The popular crowdfunding site Kickstarter admitted Saturday it was attacked by hackers this week, compromising usernames, passwords, mailing addresses, e-mail addresses and phone numbers, but leaving credit card information untouched.
Law enforcement officials contacted the company last Wednesday and said hackers gained unauthorized access to some of Kickstarter's customers' data, the company said in its statement. Kickstarter recommended its users create new passwords for their accounts.
"We’re incredibly sorry that this happened," said CEO Yancey Strickler in a blog post on the Kickstarter website. "We set a very high bar for how we serve our community, and this incident is frustrating and upsetting. We have since improved our security procedures and systems in numerous ways, and we will continue to do so in the weeks and months to come."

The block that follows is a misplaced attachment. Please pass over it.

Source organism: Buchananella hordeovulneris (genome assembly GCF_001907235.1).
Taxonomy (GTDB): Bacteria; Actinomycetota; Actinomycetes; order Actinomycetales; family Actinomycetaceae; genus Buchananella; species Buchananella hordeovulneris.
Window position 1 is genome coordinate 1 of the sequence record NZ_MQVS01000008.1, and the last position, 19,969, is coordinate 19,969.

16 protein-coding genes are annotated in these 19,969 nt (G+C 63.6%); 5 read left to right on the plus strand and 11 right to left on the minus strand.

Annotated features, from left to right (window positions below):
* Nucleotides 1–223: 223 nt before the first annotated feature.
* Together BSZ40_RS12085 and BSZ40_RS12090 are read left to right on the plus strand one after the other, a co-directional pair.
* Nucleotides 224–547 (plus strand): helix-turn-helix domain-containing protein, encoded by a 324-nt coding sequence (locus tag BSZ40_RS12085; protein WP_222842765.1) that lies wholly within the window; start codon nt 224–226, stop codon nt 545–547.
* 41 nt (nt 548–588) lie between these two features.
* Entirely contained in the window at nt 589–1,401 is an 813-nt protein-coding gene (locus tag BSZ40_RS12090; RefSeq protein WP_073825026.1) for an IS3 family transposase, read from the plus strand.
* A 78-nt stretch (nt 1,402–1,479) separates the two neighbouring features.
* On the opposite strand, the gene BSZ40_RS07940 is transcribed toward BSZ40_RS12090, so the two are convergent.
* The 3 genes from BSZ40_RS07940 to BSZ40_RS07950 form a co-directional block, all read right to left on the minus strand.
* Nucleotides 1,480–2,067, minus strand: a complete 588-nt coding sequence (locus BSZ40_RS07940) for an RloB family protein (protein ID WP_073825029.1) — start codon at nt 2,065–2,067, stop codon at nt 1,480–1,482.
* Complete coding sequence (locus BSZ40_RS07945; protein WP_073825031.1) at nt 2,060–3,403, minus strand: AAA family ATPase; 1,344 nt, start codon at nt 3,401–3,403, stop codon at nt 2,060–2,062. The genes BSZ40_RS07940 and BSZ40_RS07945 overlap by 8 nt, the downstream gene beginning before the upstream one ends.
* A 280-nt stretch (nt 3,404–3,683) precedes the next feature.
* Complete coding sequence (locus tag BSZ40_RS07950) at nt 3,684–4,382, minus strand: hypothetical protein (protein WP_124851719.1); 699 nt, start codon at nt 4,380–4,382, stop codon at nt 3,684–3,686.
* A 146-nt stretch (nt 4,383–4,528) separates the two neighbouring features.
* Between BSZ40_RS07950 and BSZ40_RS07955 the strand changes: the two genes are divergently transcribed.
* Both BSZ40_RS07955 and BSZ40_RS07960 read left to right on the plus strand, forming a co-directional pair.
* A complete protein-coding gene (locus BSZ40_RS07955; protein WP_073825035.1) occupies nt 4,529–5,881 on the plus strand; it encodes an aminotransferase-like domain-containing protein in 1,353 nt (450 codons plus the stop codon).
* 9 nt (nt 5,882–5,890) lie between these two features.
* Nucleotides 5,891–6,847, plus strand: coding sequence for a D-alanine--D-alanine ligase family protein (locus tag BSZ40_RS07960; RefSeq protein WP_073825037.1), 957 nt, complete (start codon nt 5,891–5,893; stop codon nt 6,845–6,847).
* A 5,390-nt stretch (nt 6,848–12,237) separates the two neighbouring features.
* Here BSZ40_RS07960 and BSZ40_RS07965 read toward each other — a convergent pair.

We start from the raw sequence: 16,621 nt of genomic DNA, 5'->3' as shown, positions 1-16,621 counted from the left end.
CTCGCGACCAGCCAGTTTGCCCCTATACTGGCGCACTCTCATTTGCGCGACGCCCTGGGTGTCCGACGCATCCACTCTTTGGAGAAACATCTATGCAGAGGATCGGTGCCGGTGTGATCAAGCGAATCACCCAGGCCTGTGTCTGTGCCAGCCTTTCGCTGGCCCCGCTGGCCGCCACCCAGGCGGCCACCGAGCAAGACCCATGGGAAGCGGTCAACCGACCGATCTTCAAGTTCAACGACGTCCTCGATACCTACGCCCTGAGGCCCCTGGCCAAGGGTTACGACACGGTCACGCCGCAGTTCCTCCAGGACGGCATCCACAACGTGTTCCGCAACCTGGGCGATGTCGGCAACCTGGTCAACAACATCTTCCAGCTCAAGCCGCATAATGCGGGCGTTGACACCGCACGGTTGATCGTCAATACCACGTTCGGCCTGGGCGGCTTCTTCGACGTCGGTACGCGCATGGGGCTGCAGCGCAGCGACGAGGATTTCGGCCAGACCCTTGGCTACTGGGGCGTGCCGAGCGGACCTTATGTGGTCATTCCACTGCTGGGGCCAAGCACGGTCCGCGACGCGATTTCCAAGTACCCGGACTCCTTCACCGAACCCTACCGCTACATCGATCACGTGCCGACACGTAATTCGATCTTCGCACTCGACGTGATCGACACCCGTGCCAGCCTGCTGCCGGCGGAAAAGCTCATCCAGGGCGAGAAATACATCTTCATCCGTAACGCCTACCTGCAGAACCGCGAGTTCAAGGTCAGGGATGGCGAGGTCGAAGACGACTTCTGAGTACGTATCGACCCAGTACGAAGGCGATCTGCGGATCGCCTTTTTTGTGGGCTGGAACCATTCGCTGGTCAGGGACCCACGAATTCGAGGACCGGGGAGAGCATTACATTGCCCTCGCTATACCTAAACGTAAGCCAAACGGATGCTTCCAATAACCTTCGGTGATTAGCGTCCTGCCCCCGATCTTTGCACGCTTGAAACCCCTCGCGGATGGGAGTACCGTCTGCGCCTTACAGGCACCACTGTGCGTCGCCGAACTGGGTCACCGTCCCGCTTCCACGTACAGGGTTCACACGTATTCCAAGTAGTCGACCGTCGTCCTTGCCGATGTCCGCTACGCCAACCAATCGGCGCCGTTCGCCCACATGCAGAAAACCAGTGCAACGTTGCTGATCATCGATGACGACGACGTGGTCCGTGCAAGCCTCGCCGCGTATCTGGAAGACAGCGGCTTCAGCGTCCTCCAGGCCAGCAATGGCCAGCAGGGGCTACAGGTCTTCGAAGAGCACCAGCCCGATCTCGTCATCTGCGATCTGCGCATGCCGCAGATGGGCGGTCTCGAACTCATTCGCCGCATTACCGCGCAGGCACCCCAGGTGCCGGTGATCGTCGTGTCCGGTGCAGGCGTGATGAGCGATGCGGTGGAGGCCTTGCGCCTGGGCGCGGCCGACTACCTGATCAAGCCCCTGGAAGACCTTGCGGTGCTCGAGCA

Kickstarter didn't say how many accounts were affected, but did say it immediately closed the hackers' security breach.
Kickstarter allows individuals to raise money for personal projects through crowd-funding. Since the company was launched in 2009, 5.6 million people have pledged a total of $981 million for 56,000 projects, says the company on its website.